It's now almost a year since the University for Industry launched learndirect. With its aims to provide information and advice to 2.5 million people a year by 2002, and create demand for up to one million courses and learning packages a year by 2004, Ufi's plans are very much on a large scale.
Mary Benwell, Director of Learning, Ufi Ltd will be highlighting some of the issues Ufi are facing in trying to establish a UK-wide success of learndirect in a presentation entitled 'The Challenge of Going Online to Deliver Lifelong Learning' at next week's H.O.T. conference. We spoke to Mary to catch up on Ufi's progress since our online interview with Director of Distributed Learning Helen Milner in December.
TrainingZONE: We can see that a fair amount of marketing of learndirect is taking place - last winter on This Morning, for example. Do you think the message is getting through to those who traditionally wouldn't think about attending some sort of training?
MB: Yes, we do have clear evidence from monitoring of users. Going by the samples available so far, at least 40 per cent of people using learndirect are people who have not undertaken formal learning in the last three years, and over 20 per cent are people who've taken no formal learning since they left the formal education system - which could have been leaving school at 16 for some.
We do ask everyone who logs on two simple questions, and it's looking as though we are exceeding the targets we set. We do however need to look at the longer-term position as well.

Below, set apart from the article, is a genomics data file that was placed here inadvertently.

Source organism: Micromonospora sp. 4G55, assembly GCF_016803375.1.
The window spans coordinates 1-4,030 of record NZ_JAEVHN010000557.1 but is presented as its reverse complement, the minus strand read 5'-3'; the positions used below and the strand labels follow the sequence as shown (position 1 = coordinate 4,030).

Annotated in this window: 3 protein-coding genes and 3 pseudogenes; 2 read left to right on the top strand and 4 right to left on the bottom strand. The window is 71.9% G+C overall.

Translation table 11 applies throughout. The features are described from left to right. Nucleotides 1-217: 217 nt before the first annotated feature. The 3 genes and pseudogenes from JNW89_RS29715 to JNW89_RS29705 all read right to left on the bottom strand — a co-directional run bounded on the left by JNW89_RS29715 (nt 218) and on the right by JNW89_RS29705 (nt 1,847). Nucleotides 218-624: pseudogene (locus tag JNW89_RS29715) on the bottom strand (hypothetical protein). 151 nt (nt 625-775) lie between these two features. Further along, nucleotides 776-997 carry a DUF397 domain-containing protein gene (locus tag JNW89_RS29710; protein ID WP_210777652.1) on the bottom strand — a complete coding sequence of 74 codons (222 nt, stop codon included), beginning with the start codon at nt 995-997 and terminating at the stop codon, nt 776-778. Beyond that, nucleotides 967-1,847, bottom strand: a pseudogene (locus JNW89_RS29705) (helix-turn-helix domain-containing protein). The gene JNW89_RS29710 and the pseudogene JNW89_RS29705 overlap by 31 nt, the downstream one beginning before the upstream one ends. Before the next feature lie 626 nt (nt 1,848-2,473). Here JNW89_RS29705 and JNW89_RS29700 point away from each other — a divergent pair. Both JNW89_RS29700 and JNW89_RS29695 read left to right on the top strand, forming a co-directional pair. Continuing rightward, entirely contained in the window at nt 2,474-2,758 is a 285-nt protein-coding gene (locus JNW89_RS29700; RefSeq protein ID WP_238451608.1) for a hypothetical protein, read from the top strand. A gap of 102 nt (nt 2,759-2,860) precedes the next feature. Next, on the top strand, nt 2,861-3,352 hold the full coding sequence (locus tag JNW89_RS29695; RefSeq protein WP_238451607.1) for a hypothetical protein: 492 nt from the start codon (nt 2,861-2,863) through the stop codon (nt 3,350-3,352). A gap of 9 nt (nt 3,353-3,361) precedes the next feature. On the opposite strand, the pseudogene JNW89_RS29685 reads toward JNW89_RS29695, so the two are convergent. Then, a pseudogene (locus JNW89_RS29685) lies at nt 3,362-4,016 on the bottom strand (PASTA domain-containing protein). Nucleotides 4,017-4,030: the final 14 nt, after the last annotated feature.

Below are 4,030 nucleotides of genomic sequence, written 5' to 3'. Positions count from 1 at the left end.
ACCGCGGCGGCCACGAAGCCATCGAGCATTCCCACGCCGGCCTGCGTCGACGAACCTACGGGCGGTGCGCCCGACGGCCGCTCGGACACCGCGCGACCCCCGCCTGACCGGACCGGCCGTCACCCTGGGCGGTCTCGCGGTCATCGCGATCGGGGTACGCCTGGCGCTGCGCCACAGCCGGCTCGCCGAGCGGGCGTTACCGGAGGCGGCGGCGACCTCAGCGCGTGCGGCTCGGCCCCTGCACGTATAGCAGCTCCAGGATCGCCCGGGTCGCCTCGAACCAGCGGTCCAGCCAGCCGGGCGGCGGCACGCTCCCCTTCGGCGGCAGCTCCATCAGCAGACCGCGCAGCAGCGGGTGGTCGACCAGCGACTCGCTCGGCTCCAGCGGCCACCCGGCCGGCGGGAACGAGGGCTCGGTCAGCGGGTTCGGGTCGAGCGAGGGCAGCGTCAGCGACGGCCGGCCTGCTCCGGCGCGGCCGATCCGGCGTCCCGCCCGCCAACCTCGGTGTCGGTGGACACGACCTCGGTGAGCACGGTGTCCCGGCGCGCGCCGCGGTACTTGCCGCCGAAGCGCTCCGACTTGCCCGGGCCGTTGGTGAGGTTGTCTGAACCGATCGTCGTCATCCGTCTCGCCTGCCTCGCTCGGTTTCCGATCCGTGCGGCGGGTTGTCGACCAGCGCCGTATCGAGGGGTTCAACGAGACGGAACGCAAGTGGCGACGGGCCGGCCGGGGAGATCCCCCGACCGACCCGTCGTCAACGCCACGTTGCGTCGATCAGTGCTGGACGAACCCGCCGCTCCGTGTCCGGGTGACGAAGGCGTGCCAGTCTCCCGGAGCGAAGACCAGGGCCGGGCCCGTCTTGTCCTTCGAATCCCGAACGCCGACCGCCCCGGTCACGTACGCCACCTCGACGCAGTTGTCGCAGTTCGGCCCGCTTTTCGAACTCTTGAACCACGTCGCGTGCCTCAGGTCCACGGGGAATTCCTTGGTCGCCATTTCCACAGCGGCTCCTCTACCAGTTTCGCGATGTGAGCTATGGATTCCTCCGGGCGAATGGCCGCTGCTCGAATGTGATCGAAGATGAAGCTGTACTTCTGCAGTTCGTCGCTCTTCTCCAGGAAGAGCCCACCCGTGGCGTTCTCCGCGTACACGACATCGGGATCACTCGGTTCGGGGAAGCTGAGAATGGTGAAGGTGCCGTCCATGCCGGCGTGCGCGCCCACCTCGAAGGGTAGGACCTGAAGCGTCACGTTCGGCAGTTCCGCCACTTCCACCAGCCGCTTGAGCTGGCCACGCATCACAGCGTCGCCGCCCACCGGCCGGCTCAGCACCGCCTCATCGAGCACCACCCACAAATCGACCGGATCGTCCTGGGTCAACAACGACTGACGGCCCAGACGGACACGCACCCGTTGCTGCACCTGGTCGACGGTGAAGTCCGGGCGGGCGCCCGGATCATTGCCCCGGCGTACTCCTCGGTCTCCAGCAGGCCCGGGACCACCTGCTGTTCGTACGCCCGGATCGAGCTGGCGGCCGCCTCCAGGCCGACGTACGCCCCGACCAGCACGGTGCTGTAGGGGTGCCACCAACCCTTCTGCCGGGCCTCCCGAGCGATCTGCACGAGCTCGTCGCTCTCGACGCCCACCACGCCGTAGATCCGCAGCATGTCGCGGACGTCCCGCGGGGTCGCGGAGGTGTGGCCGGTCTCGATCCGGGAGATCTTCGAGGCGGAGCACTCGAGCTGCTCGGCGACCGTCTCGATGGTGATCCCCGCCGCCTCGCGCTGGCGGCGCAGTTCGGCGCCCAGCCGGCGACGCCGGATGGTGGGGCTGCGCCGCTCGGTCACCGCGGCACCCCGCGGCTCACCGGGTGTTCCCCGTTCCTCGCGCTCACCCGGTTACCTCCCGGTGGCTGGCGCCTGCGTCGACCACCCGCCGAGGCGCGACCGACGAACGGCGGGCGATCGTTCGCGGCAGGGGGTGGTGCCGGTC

TrainingZONE: How do you address the issue of drop-out rates, which seem to be a common problem for all e-learning?
MB: You have to remember that these are not long courses - most are half an hour or so. It's also early days to talk about this - we're looking at what equates to completion and drop out, because when people are registering each week you can measure their attendance, but it's different when they're online. We can measure how long they're spending on line, but we won't have a good picture of this until the audit takes place later this year. We're also working with the Learning and Skills Council to look at what can be measured.
TrainingZONE: How are you tracking learners progress?
MB: Although it's too early to know this, we do know that almost 50 per cent of users are registering and taking up more than one course.
TrainingZONE: We understand work is underway to map learndirect courses to existing units of qualifications - are people following this through by going on to complete a whole qualification?
MB: What we've done is actually 'look through the opposite end of the telescope' - we have identified within the learndirect materials which elements map onto existing qualifications. We're also in discussion with awarding bodies, who can choose to incorporate learndirect courses into their qualifications, subject to QCA agreement and accreditation.